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The Case For Reinsurance Group of America, Incorporated (NYSE:RGA): Could It Be A Nice Addition To Your Dividend Portfolio?

Simply Wall St

Could Reinsurance Group of America, Incorporated (NYSE:RGA) be an attractive dividend share to own for the long haul? Investors are often drawn to strong companies with the idea of reinvesting the dividends. Yet sometimes, investors buy a popular dividend stock because of its yield, and then lose money if the company's dividend doesn't live up to expectations.

While Reinsurance Group of America's 1.8% dividend yield is not the highest, we think its lengthy payment history is quite interesting. The company also bought back stock during the year, equivalent to approximately 1.2% of the company's market capitalisation at the time. There are a few simple ways to reduce the risks of buying Reinsurance Group of America for its dividend, and we'll go through these below.

Click the interactive chart for our full dividend analysis

NYSE:RGA Historical Dividend Yield, January 16th 2020

Payout ratios

Dividends are usually paid out of company earnings. If a company is paying more than it earns, then the dividend might become unsustainable - hardly an ideal situation. Comparing dividend payments to a company's net profit after tax is a simple way of reality-checking whether a dividend is sustainable. In the last year, Reinsurance Group of America paid out 21% of its profit as dividends. Given the low payout ratio, it is hard to envision the dividend coming under threat, barring a catastrophe.

Remember, you can always get a snapshot of Reinsurance Group of America's latest financial position, by checking our visualisation of its financial health.

Dividend Volatility

From the perspective of an income investor who wants to earn dividends for many years, there is not much point buying a stock if its dividend is regularly cut or is not reliable. For the purpose of this article, we only scrutinise the last decade of Reinsurance Group of America's dividend payments. The dividend has been stable over the past 10 years, which is great. We think this could suggest some resilience to the business and its dividends. During the past ten-year period, the first annual payment was US$0.36 in 2010, compared to US$2.80 last year. Dividends per share have grown at approximately 23% per year over this time.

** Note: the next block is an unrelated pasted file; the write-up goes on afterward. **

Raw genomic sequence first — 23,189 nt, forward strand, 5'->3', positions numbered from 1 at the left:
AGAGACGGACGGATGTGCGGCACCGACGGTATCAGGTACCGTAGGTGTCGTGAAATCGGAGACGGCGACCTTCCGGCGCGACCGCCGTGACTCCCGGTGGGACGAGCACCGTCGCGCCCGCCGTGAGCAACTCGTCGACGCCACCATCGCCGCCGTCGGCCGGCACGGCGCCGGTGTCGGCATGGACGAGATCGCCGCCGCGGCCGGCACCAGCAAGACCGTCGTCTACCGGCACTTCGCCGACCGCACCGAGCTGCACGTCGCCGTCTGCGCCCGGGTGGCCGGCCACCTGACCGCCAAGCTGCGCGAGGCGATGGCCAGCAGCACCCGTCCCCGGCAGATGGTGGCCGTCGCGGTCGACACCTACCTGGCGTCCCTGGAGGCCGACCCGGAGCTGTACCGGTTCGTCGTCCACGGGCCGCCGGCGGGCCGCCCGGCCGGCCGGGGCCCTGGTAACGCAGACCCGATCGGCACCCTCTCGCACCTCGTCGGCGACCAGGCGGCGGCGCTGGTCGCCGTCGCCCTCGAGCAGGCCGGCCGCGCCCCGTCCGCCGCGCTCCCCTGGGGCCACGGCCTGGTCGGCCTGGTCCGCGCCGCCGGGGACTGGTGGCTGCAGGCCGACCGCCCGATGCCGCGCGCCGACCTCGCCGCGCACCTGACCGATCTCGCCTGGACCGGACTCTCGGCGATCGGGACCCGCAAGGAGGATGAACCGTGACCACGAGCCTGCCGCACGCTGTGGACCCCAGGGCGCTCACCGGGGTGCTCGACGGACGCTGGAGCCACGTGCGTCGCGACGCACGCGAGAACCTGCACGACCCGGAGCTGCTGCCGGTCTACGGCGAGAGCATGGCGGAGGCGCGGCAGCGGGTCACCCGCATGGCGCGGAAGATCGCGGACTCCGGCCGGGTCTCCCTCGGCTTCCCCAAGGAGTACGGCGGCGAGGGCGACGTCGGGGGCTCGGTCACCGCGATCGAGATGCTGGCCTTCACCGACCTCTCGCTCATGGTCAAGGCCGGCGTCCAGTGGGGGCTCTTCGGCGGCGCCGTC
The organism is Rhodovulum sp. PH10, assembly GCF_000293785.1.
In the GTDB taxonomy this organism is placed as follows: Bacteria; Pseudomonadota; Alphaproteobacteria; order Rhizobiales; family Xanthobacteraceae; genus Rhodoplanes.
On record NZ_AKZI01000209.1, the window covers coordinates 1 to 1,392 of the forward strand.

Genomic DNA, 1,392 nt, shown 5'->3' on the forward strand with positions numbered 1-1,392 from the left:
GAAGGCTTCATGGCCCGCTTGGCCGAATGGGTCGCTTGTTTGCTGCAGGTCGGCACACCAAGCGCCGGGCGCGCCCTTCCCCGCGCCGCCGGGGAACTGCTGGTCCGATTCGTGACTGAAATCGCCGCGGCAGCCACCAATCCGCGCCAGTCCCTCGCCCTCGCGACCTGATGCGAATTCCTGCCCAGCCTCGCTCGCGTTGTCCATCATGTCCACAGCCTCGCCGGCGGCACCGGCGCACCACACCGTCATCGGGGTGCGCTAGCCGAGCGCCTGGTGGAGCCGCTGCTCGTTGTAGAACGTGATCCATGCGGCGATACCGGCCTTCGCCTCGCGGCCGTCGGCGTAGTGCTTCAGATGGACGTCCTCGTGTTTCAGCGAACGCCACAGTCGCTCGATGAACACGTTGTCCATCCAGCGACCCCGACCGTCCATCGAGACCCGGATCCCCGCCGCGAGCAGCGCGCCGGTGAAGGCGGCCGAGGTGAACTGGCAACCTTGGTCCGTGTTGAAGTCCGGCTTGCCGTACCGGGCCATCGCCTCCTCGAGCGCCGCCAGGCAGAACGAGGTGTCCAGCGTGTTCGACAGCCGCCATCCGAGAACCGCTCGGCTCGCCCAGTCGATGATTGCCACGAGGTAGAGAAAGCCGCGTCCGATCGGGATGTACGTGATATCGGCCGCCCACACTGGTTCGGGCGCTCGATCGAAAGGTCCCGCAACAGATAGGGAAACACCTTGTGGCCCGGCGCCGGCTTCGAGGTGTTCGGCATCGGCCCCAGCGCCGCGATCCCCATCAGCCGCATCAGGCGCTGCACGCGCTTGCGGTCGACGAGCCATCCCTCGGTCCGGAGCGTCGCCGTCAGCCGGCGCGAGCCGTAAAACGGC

With rapid dividend growth and no notable cuts to the dividend over a lengthy period of time, we think this company has a lot going for it.

Dividend Growth Potential

While dividend payments have been relatively reliable, it would also be nice if earnings per share (EPS) were growing, as this is essential to maintaining the dividend's purchasing power over the long term. It's good to see Reinsurance Group of America has been growing its earnings per share at 15% a year over the past five years. Earnings per share are growing at a solid clip, and the payout ratio is low. We think this is an ideal combination in a dividend stock.

Conclusion

To summarise, shareholders should always check that Reinsurance Group of America's dividends are affordable, that its dividend payments are relatively stable, and that it has decent prospects for growing its earnings and dividend. We're glad to see Reinsurance Group of America has a low payout ratio, as this suggests earnings are being reinvested in the business. Next, growing earnings per share and steady dividend payments is a great combination. Reinsurance Group of America fits all of our criteria, and we think it's an attractive dividend idea that would warrant further investigation.

Earnings growth generally bodes well for the future value of company dividend payments. See if the 6 Reinsurance Group of America analysts we track are forecasting continued growth with our free report on analyst estimates for the company.

Looking for more high-yielding dividend ideas? Try our curated list of dividend stocks with a yield above 3%.

If you spot an error that warrants correction, please contact the editor at editorial-team@simplywallst.com. This article by Simply Wall St is general in nature. It does not constitute a recommendation to buy or sell any stock, and does not take account of your objectives, or your financial situation. Simply Wall St has no position in the stocks mentioned.

We aim to bring you long-term focused research analysis driven by fundamental data. Note that our analysis may not factor in the latest price-sensitive company announcements or qualitative material. Thank you for reading.